Creepy and hilarious, Mister Handsome explores what happens when a woman reconnects with a childhood imaginary friend and romance blossoms. After losing her job, Emily is forced to move back in with her parents, entertaining herself by reimagining good times with her old friend, Mister Handsome. In a gleeful montage sequence, the two use teddy bears for archery practice and frolic like kids. Things get weird later, though, when innocent fun gives way to grownup sexual attraction. The film was written and directed by Jason Wishnow, who is the film and video director for TED. Along with co-writer Suzanne Wrubel, he discusses the making of Mister Handsome in an interview below. 

The Atlantic: What was the genesis of the project? 

Suzanne Wrubel: I liked playing on the idea that all of these romantic comedies and idealized depictions of love and romance we constantly see have made our expectations of finding "the one" so high that the only person that could ever actually satisfy them would be an imaginary person of our own creation.  

Jason Wishnow: When Suzanne first said she wanted to write a love story between a girl and her imaginary friend, the original premise was more candy coated but I thought it would be hilarious if their relationship was purely carnal and he later turned out to be a real dick. I was fascinated by how childhood visions of perfection become clouded as we move into adulthood. She and I were both drawn to the image of a successful girl forced by circumstance to move back in with her parents and the humiliating regression that inevitably follows. It's something I experienced, myself, when I directed Oedipus with vegetables, and it seems to be a trend these days.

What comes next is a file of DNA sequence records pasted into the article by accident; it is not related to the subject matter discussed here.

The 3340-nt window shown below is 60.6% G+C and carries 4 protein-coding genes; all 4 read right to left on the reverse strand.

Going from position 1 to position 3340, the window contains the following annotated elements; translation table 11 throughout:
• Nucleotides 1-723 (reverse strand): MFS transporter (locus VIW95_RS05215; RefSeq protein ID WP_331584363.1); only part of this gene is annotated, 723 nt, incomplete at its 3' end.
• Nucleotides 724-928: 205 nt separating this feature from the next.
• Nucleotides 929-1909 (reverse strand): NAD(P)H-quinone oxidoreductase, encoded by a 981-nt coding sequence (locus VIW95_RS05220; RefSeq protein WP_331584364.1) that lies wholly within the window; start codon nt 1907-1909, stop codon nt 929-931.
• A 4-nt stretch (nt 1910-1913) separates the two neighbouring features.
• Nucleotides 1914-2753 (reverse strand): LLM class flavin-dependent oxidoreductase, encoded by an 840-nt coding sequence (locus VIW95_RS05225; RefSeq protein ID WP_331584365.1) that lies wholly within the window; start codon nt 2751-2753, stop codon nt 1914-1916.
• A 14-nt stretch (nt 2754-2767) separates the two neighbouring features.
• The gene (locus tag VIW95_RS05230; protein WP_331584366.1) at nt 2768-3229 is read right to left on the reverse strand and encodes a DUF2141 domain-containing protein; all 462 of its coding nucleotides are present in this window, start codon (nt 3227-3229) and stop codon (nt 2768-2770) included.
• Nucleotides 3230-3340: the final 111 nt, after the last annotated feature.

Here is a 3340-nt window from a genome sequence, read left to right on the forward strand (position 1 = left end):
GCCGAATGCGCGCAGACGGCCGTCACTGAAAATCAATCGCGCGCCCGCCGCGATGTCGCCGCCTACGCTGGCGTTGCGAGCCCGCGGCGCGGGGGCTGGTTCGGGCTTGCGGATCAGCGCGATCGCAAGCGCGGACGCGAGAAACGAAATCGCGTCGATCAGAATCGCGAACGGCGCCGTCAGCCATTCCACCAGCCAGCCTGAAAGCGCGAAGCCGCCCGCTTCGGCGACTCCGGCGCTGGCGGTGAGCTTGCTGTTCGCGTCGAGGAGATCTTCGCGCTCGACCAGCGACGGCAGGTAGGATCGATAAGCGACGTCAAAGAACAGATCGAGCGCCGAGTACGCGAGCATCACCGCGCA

Heather Burns really carries the comedy of this woman who refuses to let go of her imaginary childhood friend. How did you go about casting the film? 

Wishnow: Heather Burns was my first choice for "Emily" and I would like to see her take more leading roles in the future. We knew each other through mutual friends and she and Ajay Naidu are, in fact, a real-life couple. People always recognize Ajay from Office Space but he had just completed his feature directing debut, a film called Ashes, when I asked if he would come on board. Emily's “parents,” Beth Grant and Michael Chieffo, are also married off screen. I thought it might add an interesting twist to have these two couples play off each other. I reached out to Miles Fisher after seeing his very viral and hilariously brilliant American Psycho-inspired online video in which he performs a perfect impersonation of Christian Bale. After all, the ultimate threat to Mister Handsome has to be threateningly dashing. The little girl is the daughter of a childhood friend who reconnected with me on Facebook a few weeks prior to shooting. Finally, this is only a cameo, but the script explicitly mentions a "dapper gentleman" in the restaurant scene so I called up Steven Chen from the band the Airborne Toxic Event, for whom I'd made a couple music videos in the past. He was soooo excited to be on set with Heather and Ajay!

What was the production process like?

Wishnow:Production was a whirlwind. We shot in Los Angeles, an underappreciated city when it comes to independent filmmaking. Melissa Lee, our producer, had just returned to the States from shooting the Sundance award-winning film Circumstance, and David Waldman, our Director of Photography, had spent the previous week working with me shooting the TED Conference. 

Some of my favorite moments in Mister Handsome came from little bits we improvised during production and pre-production. I've posted the original script to Mister Handsome on my website for comparison, but the final film came out pretty close.

What's next for you? 

Wishnow: In accordance with Mayan prophesy, 2012 is the year when I will direct my first feature film. I'm also collaborating with the journalist Lisa Katayama to finish a full-length documentary about the nuclear meltdown in Japan.

And I will continue working with TED to creative-direct TEDTalks, something I've been doing for the past five years, though now in a part-time capacity so I can focus more energy on directing my own projects. 

For more work by Jason Wishnow, visit

We want to hear what you think about this article. Submit a letter to the editor or write to